The Tenth Circuit reached the same conclusion in Garrett v. Rader, 831 F.2d 202, 203 (10th Cir. 1987). In Garrett, Eva Garrett sued the superintendent of a state institution for retarded children where her daughter died. In her complaint, Garrett alleged that the institution violated her daughter's constitutional rights to life and liberty by unreasonably restraining her daughter and causing her death. The superintendent moved for summary judgment on the basis of qualified immunity, claiming that the due process rights of inmates in a state mental institution were not established until the decision of the Supreme Court in Youngberg. The district court denied the motion for summary judgment and the Tenth Circuit affirmed. In doing so, the Tenth Circuit held that while Youngberg was not decided until after the daughter's death, the due process rights of patients at a state mental institution were entitled to protection long before 1980. Id. at 203. In fact, as the Tenth Circuit noted, the Youngberg decision recognized this point by stating that, " [i]n the past, this Court has noted that the right to personal security constitutes a 'historic liberty interest' protected substantively by the Due Process Clause."' Id. at 204.3 It is therefore clear that at the time that Clayton used the choke-hold, Nielsen, as an involuntarily committed patient of a mental hospital, was entitled to constitutional protection for life and liberty. Spence, 507 F.2d at 557; Garrett, 831 F.2d at 203.
In response, Clayton argues that while this general principle may have been clearly established at the time that he used a choke-hold on Nielsen, he is nonetheless entitled to qualified immunity because no court has specifically held that the use of a choke-hold violates the general right to life and liberty. For a constitutional right to be clearly established, however, the specific act need not have been previously held unlawful if the illegality of the act should be apparent in light of pre-existing law. Anderson v. Creighton, 483 U.S. 635, 640 (1987). This court aptly explained this point in K.H. Through Murphy v. Morgan, 914 F.2d 846, 851 (7th Cir. 1990), stating:
It begins to seem as if to survive a motion to dismiss a suit on grounds of immunity the plaintiff must be able to point to a previous case that differs only trivially from his case. But this cannot be right. The easiest cases don't even arise. There has never been a section 1983 case accusing welfare officials of selling foster children into slavery; it does not follow that if such a case arose, the officials would be immune from damages liability because no previous case had found liability in these circumstances.
Such is the case here. The evidence, viewed in the light most favorable to the plaintiff, established that Nielsen was peacefully sleeping, albeit in the middle of a hallway, when Clayton woke him up, grabbed him in a choke-hold and dragged him to an observation room. At oral argument, Clayton's attorney admitted that it would be a constitutional violation to drag Nielsen by the hair to the observation room. Yet that situation, while creating a distasteful image, is not nearly as dangerous as dragging a patient by the neck in a choke-hold.4 And at the time that Clayton used the choke-hold, it was clearly established that a choke-hold is a life-threatening procedure, see, e.g., Williams v. Kelley, 624 F.2d 695 (5th Cir. 1980) (dragging prisoner in a choke-hold caused prisoner's death within ten feet), and one appropriate only in defensive situations. Id. Accordingly, it should have been clear that the use of a choke-hold to move a non-violent, cooperative patient from one area of a hospital to another deprives the patient of his right to be secure in his life and liberty. We, therefore, conclude that Clayton was not entitled to qualified immunity.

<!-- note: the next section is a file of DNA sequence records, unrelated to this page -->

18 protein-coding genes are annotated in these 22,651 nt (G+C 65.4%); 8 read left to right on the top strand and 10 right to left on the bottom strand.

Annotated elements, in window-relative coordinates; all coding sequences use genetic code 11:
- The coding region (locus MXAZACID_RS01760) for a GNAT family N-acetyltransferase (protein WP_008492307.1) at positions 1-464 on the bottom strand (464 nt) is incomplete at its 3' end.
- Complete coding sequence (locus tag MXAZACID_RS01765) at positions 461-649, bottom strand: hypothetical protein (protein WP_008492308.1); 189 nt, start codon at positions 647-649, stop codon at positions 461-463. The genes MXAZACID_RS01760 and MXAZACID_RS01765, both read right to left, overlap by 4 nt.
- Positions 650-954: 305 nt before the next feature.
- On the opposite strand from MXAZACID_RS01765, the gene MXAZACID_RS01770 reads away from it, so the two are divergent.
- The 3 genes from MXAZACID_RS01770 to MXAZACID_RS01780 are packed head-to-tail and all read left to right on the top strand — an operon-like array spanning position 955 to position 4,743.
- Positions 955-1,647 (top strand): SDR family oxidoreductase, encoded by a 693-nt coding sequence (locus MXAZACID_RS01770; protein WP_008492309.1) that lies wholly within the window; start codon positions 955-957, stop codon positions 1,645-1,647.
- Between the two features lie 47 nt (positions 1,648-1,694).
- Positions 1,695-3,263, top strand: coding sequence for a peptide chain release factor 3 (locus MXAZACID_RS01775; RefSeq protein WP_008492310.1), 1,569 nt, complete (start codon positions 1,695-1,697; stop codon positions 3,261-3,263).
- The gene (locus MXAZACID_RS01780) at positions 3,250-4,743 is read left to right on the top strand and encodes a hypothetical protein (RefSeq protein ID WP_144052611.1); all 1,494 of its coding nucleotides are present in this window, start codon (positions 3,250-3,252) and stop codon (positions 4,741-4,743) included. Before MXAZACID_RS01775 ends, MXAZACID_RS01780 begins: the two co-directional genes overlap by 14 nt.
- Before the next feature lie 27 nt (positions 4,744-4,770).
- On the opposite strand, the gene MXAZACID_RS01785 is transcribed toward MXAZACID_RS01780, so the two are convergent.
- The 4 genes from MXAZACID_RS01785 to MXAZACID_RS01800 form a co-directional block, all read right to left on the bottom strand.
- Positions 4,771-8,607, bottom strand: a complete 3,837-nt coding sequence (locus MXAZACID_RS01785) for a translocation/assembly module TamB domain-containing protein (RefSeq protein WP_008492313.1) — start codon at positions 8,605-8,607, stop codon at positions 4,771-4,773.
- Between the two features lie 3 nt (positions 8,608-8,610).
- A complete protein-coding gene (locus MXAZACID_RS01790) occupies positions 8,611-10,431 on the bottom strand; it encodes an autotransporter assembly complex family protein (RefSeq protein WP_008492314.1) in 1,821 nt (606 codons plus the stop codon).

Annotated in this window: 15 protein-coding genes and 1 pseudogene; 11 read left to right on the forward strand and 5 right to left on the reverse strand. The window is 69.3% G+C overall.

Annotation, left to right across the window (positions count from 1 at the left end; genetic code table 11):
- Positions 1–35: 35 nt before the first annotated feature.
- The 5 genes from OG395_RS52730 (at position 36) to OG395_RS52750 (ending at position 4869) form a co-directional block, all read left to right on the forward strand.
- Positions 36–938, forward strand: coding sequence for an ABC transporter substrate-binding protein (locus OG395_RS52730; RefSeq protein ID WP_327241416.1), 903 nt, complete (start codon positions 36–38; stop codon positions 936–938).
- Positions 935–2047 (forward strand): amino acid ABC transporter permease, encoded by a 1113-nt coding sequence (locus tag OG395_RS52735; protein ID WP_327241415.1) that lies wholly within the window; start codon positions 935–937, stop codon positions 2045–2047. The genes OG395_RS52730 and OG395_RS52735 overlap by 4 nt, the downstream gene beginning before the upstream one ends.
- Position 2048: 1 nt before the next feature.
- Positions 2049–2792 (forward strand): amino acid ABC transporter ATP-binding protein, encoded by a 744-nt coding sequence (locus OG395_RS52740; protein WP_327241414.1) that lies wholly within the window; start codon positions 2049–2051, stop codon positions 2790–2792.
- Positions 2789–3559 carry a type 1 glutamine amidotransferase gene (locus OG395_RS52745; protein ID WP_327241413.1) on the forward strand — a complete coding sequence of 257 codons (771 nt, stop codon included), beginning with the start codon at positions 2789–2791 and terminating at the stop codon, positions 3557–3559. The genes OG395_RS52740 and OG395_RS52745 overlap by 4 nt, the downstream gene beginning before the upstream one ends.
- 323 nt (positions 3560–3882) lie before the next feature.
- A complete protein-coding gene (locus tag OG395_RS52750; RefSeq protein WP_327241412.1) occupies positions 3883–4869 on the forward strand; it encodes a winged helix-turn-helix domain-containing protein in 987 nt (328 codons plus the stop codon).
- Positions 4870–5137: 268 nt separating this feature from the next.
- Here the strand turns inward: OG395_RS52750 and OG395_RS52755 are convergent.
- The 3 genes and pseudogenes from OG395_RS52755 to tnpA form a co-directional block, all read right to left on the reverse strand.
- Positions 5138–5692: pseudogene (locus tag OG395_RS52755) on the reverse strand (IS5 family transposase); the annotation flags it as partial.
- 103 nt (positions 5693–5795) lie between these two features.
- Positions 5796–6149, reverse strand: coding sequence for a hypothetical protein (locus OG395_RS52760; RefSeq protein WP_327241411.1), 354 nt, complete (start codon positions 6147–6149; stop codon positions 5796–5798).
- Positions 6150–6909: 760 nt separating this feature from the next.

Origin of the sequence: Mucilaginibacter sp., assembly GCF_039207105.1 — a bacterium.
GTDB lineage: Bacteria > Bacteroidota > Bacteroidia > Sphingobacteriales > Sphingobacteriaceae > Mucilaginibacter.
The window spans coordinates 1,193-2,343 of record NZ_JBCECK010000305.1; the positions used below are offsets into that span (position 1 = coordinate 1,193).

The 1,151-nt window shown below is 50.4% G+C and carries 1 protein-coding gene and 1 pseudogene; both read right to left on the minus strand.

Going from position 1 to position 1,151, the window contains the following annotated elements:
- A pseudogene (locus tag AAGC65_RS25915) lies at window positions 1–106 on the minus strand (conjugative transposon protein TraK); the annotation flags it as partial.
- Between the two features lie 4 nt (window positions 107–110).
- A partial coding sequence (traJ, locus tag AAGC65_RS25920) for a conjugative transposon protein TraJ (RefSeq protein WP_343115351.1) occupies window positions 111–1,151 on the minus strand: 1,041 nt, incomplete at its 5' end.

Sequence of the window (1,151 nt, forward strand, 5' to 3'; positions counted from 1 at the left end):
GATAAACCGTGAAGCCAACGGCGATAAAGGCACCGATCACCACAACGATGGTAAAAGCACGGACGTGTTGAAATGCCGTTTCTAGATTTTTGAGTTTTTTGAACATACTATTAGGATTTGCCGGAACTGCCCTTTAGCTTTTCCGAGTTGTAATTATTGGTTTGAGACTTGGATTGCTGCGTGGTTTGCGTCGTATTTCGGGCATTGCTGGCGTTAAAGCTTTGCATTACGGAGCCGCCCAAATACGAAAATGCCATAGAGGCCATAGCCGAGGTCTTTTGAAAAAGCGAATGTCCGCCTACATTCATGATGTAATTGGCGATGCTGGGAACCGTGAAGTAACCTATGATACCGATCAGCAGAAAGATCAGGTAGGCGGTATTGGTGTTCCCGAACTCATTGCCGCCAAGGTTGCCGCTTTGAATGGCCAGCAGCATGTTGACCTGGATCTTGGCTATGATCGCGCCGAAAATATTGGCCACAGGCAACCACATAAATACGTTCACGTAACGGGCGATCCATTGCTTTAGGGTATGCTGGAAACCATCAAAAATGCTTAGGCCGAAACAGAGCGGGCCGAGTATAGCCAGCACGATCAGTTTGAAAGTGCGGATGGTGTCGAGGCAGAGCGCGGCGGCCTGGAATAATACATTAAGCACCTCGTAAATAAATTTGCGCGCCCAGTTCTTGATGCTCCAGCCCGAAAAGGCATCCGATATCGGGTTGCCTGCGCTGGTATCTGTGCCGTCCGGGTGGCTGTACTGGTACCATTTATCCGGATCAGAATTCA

Next, Clayton, joined by defendants Barnes and Honeysucker, appeals the district court's denial of their motions for JNOV on the plaintiffs' claim that they conspired to deprive the plaintiffs of their right of access to the courts. As stated above, we review the district court's denial of a motion for judgment as a matter of law de novo, Futrell, 38 F.3d at 346, considering "whether the evidence presented, combined with all reasonable inferences that may be drawn from it, sufficiently supports the jury verdict when viewed in the light most favorable to the party winning the verdict." Id.
The right of access to the courts finds a constitutional basis in the due process clause, which "assures that no person will be denied the opportunity to present to the judiciary allegations concerning violations of fundamental constitutional rights." Wolff v. McDonnell, 418 U.S. 539, 579 (1974). Conspiring to cover up and conceal facts is actionable under Section 1983 as a violation of the right of access to the court. Bell v. City of Milwaukee, 746 F.2d 1205, 1260 (7th Cir. 1984).
In this case, the jury found that Clayton, Honeysucker, and Barnes conspired to cover up the facts surrounding Nielsen's death. Clayton, Honeysucker and Barnes do not challenge the sufficiency of the evidence on this point. Rather they claim that the evidence was insufficient to show that the plaintiffs were damaged by this conspiracy. We disagree. The evidence presented at trial established that the plaintiffs suffered great emotional distress as a result of the conspiracy to cover up the cause of Nielsen's death. And a plaintiff may recover damages "for, among other injuries, emotional distress resulting from a deprivation" of constitutional rights, including the right of access to courts. Bell, 746 F.2d at 1265.